Starting a new business entails equal parts of anxiety and optimism. As founder of 70 Million Staffing, I can’t help but wonder if this is as good an idea as my team and I believe, while dreaming about finding the elusive “product market fit” that equates to great success. In our business, success means we’ve not only built a very valuable, profitable company, but we’ve also helped many, many deserving men and women find employment. But on the merits, I’m pretty well convinced we’re on to something very special.
We launched 70 Million Jobs about 18 months ago, and we’ve been thrilled with the progress we’ve made. When I launched the company, I was very clear that we wouldn’t be trying to help everyone with a record; those just released typically have many issues to address on the way to becoming a viable, successful employee, like housing, substance abuse, mental health, family issues, and lost more. These folks are well served by participating in a reentry program that takes a holistic approach to their returning to society.
Our goal was to help those men and women who basically have their act together, have been out for a couple of years or more, while managing to stay out of trouble. These people need just a little bit of help by having one less door slam in their face, and will do just fine on the job. And when they preform well at work, they clear the way for more and more applicants with records to find gainful employment.
We’ve always considered employment the silver bullet to short-circuiting the endless cycles of recidivism that destroy lives, families and communities. Returning citizens without jobs almost always end of being re-arrested; those with jobs almost never return to jail or prison. It’s just that simple.
At 70 Million Jobs, we built a job board that aggressively marketed employment opportunities to the formerly incarcerated. We did it as a for-profit venture, and we did it on a national scale, which means we can work with the largest, national employers. They pay us to access this virtually untapped pool of labor.
But nearly every prospective employer would ask us if we did any screening of candidates, prior to them being referred. Almost every large employer has a set of criteria—their “matrix”—which spells out the terms in which human resource departments can hire those with criminal records. Most will not hire people with violent or sexual crimes in their pasts, particularly if the crimes were committed within five or six years.
We certainly appreciate that a busy HR professional does not want to waste time or the expense of processing applications (which includes interviews, background and reference checks, etc.) of people they cannot, under any circumstances, hire. And by the same token, we are heartbroken when we hear of job seekers finding their dream job, only to be told at the end of the process that they won’t be hired, given their record.
But employment law is very strict when it comes to who, how and when questions may be asked of an applicant regarding their possible criminal past. A background check can only be administered if and when a company is prepared to make a conditional offer of employment. As a job board, we would never be making such an offer, which means we can’t ask these important screening questions. And as a consequence of this inability, many companies have shied away from hiring people with records, even when they very much could use their services.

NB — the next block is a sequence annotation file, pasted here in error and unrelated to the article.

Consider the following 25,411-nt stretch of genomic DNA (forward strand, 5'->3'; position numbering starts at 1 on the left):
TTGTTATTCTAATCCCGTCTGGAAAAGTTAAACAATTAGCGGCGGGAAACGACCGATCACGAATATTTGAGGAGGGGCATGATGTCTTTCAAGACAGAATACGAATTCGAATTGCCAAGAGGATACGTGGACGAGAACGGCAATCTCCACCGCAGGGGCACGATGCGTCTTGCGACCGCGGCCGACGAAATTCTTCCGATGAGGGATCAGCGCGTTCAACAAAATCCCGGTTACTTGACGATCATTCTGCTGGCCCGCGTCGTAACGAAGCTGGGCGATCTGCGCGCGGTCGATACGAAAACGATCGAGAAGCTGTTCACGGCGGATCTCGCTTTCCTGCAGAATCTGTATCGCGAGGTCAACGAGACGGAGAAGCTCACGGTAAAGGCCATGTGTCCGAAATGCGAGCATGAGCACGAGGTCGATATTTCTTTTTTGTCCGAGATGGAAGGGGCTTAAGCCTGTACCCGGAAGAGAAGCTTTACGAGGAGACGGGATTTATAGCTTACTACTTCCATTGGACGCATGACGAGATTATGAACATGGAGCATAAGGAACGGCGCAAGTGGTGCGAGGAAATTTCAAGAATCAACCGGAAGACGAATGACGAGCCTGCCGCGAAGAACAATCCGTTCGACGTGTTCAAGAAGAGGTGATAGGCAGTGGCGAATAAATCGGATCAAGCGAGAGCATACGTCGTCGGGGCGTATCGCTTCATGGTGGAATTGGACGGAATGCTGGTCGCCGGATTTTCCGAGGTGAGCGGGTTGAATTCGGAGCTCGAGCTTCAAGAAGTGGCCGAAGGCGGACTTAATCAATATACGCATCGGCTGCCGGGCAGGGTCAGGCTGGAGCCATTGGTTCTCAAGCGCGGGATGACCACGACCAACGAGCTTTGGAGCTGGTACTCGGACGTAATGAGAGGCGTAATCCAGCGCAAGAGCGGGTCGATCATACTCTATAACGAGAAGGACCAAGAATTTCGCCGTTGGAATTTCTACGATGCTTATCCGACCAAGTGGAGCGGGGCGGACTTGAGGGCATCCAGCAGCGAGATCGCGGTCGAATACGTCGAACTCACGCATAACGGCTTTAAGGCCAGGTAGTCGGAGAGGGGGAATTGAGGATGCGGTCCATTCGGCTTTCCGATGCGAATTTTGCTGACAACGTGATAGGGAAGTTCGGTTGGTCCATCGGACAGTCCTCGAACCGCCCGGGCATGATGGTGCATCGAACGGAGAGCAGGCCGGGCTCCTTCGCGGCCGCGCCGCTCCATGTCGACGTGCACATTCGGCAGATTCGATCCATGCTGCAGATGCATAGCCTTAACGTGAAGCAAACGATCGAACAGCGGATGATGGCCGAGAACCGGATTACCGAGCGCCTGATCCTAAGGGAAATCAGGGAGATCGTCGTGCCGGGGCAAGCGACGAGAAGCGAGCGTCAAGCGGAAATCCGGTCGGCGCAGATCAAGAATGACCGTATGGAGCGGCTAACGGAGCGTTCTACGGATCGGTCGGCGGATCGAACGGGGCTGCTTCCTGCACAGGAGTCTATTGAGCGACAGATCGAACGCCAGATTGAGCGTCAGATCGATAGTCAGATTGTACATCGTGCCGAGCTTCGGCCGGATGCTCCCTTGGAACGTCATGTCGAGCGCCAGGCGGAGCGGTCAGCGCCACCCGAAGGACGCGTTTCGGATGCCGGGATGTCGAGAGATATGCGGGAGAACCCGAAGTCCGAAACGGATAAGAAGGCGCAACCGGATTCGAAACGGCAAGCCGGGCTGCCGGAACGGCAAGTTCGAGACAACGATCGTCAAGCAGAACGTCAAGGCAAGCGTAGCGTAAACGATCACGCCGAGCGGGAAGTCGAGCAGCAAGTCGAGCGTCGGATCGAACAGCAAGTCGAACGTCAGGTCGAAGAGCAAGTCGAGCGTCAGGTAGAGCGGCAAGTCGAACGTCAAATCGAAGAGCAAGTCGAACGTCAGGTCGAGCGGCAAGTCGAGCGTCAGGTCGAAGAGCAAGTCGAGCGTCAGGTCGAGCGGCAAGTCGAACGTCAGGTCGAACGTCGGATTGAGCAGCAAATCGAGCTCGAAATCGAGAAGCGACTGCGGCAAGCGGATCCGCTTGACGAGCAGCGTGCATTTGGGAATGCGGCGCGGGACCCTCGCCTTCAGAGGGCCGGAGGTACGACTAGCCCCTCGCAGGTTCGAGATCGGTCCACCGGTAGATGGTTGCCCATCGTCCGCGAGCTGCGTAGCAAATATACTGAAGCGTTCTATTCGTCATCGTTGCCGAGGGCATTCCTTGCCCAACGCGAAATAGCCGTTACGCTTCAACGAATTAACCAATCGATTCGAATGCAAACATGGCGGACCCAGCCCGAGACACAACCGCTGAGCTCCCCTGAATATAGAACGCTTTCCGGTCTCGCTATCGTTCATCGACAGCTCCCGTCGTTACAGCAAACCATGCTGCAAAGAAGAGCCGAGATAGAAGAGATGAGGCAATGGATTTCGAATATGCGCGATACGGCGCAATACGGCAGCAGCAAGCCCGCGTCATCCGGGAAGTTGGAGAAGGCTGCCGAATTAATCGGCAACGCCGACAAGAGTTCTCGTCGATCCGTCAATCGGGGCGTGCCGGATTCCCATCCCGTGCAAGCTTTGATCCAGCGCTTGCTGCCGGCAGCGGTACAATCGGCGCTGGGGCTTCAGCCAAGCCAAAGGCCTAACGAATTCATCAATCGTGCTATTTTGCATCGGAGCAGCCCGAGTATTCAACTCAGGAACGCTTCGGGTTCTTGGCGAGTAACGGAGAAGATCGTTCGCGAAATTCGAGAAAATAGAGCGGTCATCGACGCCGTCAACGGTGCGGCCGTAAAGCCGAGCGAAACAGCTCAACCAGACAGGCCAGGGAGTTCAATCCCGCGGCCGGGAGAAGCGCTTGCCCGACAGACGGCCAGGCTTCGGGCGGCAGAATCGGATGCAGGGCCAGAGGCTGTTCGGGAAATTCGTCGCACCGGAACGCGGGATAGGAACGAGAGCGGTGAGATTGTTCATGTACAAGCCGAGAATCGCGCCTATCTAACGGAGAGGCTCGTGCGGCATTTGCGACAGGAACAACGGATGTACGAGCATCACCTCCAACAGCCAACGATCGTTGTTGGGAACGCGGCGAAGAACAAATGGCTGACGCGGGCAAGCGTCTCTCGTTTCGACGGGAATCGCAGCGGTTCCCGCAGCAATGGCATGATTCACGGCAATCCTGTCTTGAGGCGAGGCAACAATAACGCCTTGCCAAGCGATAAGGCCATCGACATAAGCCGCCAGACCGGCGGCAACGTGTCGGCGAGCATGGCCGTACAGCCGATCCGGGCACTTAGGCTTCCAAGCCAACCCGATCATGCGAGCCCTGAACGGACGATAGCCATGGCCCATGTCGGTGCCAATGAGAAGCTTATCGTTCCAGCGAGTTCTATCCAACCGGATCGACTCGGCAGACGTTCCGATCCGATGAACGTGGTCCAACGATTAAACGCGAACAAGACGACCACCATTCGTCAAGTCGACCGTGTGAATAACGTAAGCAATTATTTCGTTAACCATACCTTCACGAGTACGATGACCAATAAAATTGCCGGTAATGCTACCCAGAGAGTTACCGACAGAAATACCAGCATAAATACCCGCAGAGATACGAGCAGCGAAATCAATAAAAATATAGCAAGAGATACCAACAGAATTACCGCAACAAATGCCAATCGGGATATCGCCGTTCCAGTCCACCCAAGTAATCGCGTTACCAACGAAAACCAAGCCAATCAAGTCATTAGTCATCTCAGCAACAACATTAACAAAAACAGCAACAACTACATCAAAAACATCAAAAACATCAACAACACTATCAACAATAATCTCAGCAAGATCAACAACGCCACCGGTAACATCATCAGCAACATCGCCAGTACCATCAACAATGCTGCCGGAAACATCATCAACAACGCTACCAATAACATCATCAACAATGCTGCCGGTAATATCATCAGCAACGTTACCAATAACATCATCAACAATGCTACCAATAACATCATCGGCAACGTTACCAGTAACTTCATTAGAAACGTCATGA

But there is another way for us to operate that we think will be very profitable, and will result in many more of our job seekers landing jobs: operate as a staffing agency.
Staffing agencies serve as the hirer of record of their job seekers. They pay their salaries, deduct taxes, workers comp, etc. They then make their employees available to companies large and small, by passing on the hard costs they incur, plus a mark-up for their troubles. Now, if a company resists hiring someone who committed a crime three years ago, we can offer an employee who committed their crime seven years ago.
And again, since we’re the official hirer, we take some of the perceived risk away the employer, and shoulder it ourselves. Additionally, we have access to all the data regarding how well a hiree does on the job, how long they’re employed, promotions, salaries, etc. This is crucial information that has historically been very hard to amass.
A recent study from the Society for Human Resource Management (or “SHRM”) found that most hiring managers with experience hiring the formerly incarcerated believe that the quality of hire is as good as if not better than hiring someone without a record. Other studies suggest that people with records are retained on the job longer, as well. Our anecdotal experience tells us that when you hire someone with a record, you’re gaining an exceptionally loyal, hard-working employee.
So we’re very optimistic about our “pivot” into staffing, along with many of our clients. We figure that we’ll end up becoming the largest employer of people with records in the US, if not the world. We love the sound of that.
So wish us luck, and if you’re in the position to hire great talent, give us a chance to make a case for our new employees. We think you’ll be surprised at how well things turn out.